Secondary and tertiary structural effects on protein NMR chemical shifts: An ab initio approach

Angel C. De Dios, John G. Pearson, Eric Oldfield

Research output: Contribution to journalArticlepeer-review

Abstract

Recent theoretical developments permit the prediction of 1H, 13C, 15N, and 19F nuclear magnetic resonance chemical shifts in proteins and offer new ways of analyzing secondary and tertiary structure as well as for probing protein electrostatics. For 13C, φ,Ψ torsion angles dominate shielding for Cα and Cβ, but the addition of hydrogen bonding and electrostatics gives even better accord with experiment For 15NH, side chain (χ1) torsion angles are also important, as are nearest neighbor sequence effects, whereas for 1HN, hydrogen bonding is particularly significant For 19F, weak or long-range electrostatic fields dominate 19F shielding nonequivalencies. The ability to predict chemical shifts in proteins from known or test structures opens new avenues to structure refinement or determination, especially for condensed systems.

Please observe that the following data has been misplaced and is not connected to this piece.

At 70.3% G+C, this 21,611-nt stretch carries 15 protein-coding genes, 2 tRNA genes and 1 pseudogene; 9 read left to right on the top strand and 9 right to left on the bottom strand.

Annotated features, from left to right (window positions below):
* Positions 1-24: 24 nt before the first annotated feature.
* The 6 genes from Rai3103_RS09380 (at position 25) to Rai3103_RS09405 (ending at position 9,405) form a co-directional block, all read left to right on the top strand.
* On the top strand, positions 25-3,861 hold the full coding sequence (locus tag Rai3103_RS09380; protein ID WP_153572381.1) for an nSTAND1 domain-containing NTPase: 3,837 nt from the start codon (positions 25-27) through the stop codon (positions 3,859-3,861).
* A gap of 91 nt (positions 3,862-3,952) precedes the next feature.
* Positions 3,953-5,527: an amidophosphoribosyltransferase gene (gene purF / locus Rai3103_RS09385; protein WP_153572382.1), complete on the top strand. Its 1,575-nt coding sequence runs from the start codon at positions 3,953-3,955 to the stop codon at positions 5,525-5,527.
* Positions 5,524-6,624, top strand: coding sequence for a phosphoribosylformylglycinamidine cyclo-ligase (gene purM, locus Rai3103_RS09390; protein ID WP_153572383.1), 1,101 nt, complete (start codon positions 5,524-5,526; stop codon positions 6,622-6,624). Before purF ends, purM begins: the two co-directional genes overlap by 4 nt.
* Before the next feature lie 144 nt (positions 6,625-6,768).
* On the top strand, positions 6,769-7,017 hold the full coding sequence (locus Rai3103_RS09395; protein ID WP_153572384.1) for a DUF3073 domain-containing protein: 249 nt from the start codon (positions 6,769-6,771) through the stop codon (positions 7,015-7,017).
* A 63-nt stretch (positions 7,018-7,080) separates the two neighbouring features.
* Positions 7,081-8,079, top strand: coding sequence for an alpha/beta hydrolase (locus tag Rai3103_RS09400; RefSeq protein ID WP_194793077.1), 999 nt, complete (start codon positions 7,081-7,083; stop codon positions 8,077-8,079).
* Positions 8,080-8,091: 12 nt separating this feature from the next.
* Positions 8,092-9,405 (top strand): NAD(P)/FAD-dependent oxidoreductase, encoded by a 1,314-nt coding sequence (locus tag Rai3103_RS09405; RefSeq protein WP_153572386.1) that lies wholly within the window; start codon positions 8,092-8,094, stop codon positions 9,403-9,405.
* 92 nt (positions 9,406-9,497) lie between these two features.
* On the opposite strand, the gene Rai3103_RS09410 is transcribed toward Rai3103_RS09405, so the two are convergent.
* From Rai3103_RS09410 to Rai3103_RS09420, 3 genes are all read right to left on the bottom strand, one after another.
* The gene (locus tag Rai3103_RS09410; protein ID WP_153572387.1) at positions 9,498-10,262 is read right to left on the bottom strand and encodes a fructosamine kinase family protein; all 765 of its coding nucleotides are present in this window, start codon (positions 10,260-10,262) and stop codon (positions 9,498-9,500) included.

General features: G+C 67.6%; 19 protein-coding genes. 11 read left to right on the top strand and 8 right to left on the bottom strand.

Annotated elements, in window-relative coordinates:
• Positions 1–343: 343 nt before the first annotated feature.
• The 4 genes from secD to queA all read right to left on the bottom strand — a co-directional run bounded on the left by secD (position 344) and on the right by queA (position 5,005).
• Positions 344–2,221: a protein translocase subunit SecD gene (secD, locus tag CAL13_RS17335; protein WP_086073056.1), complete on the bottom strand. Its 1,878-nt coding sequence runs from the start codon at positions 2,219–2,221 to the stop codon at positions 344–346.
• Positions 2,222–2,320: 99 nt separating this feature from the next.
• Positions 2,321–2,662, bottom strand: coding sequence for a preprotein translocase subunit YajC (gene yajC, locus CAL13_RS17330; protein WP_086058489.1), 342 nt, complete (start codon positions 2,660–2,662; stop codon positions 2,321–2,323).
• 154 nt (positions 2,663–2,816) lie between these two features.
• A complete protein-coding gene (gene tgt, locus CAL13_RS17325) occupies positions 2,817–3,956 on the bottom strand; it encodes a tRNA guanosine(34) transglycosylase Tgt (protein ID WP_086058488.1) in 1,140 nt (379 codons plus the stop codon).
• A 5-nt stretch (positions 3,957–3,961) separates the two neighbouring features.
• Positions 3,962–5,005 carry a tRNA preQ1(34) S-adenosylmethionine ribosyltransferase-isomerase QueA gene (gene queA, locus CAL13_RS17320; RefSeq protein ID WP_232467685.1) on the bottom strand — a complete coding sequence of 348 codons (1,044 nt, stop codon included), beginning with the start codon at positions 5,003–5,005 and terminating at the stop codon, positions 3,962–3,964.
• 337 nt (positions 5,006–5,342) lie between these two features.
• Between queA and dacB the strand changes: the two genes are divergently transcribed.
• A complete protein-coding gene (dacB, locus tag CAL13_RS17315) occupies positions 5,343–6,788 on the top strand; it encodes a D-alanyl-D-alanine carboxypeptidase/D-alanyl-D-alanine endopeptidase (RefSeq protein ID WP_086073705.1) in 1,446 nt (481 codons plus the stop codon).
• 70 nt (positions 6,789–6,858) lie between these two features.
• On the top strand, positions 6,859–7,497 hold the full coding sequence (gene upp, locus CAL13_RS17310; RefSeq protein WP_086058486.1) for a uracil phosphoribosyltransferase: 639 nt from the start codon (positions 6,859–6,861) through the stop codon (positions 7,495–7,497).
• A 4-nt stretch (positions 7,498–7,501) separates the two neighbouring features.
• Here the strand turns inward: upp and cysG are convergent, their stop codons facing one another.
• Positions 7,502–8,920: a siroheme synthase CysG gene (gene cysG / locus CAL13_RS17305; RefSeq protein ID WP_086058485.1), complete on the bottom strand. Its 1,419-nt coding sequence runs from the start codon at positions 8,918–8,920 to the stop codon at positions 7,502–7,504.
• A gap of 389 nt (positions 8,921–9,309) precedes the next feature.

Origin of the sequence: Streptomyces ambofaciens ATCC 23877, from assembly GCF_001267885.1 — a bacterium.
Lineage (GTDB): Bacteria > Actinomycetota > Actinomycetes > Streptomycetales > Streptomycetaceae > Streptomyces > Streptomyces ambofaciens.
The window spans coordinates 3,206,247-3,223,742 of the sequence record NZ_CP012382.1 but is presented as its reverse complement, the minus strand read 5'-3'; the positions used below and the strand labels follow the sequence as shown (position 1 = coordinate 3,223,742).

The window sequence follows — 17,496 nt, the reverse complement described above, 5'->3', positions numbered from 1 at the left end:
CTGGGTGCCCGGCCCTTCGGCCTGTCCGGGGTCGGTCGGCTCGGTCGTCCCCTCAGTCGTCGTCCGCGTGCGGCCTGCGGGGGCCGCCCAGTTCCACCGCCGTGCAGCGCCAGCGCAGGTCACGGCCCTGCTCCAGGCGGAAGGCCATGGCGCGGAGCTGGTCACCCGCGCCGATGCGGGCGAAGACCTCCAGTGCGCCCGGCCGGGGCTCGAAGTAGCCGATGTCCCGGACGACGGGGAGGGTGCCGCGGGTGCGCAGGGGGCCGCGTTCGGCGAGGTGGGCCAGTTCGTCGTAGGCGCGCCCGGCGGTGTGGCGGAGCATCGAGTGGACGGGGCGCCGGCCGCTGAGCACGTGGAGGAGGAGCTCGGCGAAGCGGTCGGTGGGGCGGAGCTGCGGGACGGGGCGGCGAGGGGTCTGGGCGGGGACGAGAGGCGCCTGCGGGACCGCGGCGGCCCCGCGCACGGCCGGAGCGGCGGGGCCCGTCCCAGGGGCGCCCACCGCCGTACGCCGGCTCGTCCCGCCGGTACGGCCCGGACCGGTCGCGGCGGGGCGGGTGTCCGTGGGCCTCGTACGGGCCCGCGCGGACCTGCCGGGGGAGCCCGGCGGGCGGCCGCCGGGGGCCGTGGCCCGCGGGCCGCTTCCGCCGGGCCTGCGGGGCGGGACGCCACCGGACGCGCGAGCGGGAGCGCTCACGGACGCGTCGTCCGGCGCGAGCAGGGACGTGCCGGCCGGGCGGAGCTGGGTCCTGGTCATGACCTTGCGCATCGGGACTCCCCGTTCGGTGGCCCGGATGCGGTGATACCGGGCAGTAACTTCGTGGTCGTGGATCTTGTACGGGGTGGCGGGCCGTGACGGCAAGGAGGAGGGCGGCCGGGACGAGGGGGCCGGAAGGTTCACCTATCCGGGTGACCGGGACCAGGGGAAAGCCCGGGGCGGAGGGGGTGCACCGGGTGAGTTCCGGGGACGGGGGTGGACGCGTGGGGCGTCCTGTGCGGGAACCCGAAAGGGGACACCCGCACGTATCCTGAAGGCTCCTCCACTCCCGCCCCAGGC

Original languageEnglish (US)
Pages (from-to)1491-1496
Number of pages6
JournalScience
Volume260
Issue number5113
StatePublished - 1993

ASJC Scopus subject areas

  • General

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